Cognitive dissonance — the mixed perceptions and feelings that result from inconsistent experiences — helps to explain why people find it difficult to leave toxic relationships.
On the one hand, the toxic partner tells us they love us; on the other, they engage in behavior that is cruel, disrespectful, or exploitive. Our brains work overtime trying to make sense of these mixed messages —and in the process, we often stay longer than makes sense; in the meanwhile, the toxic partner continues to benefit from our attention, support, and resources.
Here are three mixed messages that toxic partners often create through their words and actions:
- They are brilliant, extraordinary, charming — and pitiable
Think of this as the “wounded superstar.” This person is appealing in so many ways, but unable to support themselves because of some fatal flaw. Partners become attracted to the charm, then vulnerable through their desire to rescue and to support someone so wonderful to overcome their bad breaks and achieve their full potential. It’s great to support our partners, but rescuing and becoming responsible for them creates the groundwork for exploitation, imbalance, and resentment.
- Totally into you — and totally disinterested
Many survivors of toxic relationships believe they had found true love because they had never experienced such intense interest from someone else before their toxic partner arrived. Because of our culture’s romantic storylines, we can misperceive “love bombing” as falling in love. Once we become comfortable and, indeed, hooked, on their attention, the toxic partner backs off, disappears, ghosts us, or becomes far less available and interested. A vulnerable partner may experience withdrawal and begin to “play chase” to re-engage. Once this happens, the power in the relationship lies with the toxic partner — until their target decides to end the game.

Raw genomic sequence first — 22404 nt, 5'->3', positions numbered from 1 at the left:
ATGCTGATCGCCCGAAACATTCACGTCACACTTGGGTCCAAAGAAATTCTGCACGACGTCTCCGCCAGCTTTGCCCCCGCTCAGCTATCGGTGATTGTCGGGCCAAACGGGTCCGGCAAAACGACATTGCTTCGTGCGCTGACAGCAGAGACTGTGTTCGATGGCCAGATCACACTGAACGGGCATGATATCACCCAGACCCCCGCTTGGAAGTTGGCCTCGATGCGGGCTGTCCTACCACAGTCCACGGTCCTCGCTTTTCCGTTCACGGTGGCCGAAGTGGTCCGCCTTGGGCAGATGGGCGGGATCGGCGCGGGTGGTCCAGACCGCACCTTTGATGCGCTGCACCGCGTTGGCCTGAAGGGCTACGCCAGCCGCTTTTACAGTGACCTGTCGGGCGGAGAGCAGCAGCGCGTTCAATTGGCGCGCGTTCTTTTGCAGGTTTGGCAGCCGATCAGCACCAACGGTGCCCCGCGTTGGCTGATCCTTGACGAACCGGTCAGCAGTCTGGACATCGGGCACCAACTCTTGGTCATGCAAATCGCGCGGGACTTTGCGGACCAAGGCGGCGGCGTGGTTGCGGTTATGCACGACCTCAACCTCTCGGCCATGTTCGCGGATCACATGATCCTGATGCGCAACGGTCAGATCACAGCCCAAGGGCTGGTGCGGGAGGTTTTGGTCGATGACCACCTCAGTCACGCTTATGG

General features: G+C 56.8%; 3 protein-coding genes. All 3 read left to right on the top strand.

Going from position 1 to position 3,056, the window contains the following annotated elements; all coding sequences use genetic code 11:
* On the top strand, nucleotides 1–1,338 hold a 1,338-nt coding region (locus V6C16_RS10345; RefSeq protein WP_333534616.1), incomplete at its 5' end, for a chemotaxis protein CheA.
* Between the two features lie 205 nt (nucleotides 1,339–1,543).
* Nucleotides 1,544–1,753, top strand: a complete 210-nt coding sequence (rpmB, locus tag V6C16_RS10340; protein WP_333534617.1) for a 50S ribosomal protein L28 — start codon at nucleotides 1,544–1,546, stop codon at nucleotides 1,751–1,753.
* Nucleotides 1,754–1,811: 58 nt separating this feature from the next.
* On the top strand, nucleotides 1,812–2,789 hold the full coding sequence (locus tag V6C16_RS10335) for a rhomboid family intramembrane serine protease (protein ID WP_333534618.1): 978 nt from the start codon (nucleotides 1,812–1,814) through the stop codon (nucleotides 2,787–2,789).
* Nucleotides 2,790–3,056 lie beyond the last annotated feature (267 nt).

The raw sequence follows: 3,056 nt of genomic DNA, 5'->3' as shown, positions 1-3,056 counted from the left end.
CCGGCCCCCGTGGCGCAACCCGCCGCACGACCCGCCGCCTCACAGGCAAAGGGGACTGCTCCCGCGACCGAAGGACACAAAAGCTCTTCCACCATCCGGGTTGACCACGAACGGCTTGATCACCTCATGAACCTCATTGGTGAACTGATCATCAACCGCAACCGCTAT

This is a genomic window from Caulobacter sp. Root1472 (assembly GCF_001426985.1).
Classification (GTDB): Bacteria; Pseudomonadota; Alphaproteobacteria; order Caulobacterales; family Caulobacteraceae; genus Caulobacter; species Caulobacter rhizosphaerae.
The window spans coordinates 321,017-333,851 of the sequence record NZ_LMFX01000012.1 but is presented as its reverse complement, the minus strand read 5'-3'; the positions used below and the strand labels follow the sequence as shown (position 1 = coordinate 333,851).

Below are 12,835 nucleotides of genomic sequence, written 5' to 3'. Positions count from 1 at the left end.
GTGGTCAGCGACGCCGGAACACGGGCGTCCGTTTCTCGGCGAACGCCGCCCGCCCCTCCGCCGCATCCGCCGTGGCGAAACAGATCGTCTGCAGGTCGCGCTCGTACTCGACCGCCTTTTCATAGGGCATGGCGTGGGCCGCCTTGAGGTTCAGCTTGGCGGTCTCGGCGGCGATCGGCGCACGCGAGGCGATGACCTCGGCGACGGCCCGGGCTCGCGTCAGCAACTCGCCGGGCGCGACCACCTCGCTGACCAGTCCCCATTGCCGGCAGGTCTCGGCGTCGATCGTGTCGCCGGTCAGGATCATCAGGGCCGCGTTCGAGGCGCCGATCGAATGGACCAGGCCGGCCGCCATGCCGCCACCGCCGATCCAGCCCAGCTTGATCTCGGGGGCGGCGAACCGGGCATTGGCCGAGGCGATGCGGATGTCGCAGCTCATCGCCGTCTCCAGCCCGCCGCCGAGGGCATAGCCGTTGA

- Really great with money — and totally broke
Many toxic partners show up giving the appearance of being well off and able to indulge you with expensive gifts and experiences, or they share early on that they “come from money.” After installing an initial impression of wealth and financial success, they reveal that they have fallen on hard times, have a temporary cash flow problem just as they are about to make it big, or have been the victim of someone else’s irresponsibility. Of course, they are happy for you to help them out. And if you have bought into their lovefraud, you just might, at great peril to your own financial security, goals, and health.
Consistency vs. inconsistency
It’s true that all of us have our inconsistencies. However, solid partners are more consistent than not. They are consistently responsive, consistently responsible for themselves, and consistently clear about who they are and what they want, even as that is evolving. When people are mostly consistent, we relax; when people are mostly inconsistent, we become caught up in solving the riddle of how to return them to consistency: how to get their steady love, or how to solve their crisis so that life can be good again — until their next crisis or they withdraw again.
When we are ready for something healthier, more functional, and less exploitive, we realize that these are not the most helpful questions to ask. Instead, we begin to ask, “Is this relationship contributing to my health, welfare, and happiness?” and “What am I avoiding by focusing on rescuing or re-engaging my toxic partner?” and “How can I have the best life possible?”
When we begin to ask these questions, we begin to let go of the cognitive dissonance created by a toxic partner’s erratic, exploitive behavior or mixed messages and start to come up with clear answers that serve us well.
About the author
Amber Ault, Ph.D., MSW, coaches people in the US and EU who are leaving or recovering from toxic relationships. She is an instructor for Lovefraud Continuing Education and will offer a five week online Roller Coaster Relationship Recovery Seminar & Support Group starting September 24, 2016 through amberault.com. Dr. Ault is the author of The Five Step Exit: The Skills You Need To Leave a Narcissist, Psychopath, or Other Toxic Partner & Recover Your Happiness Now, available on Amazon.com.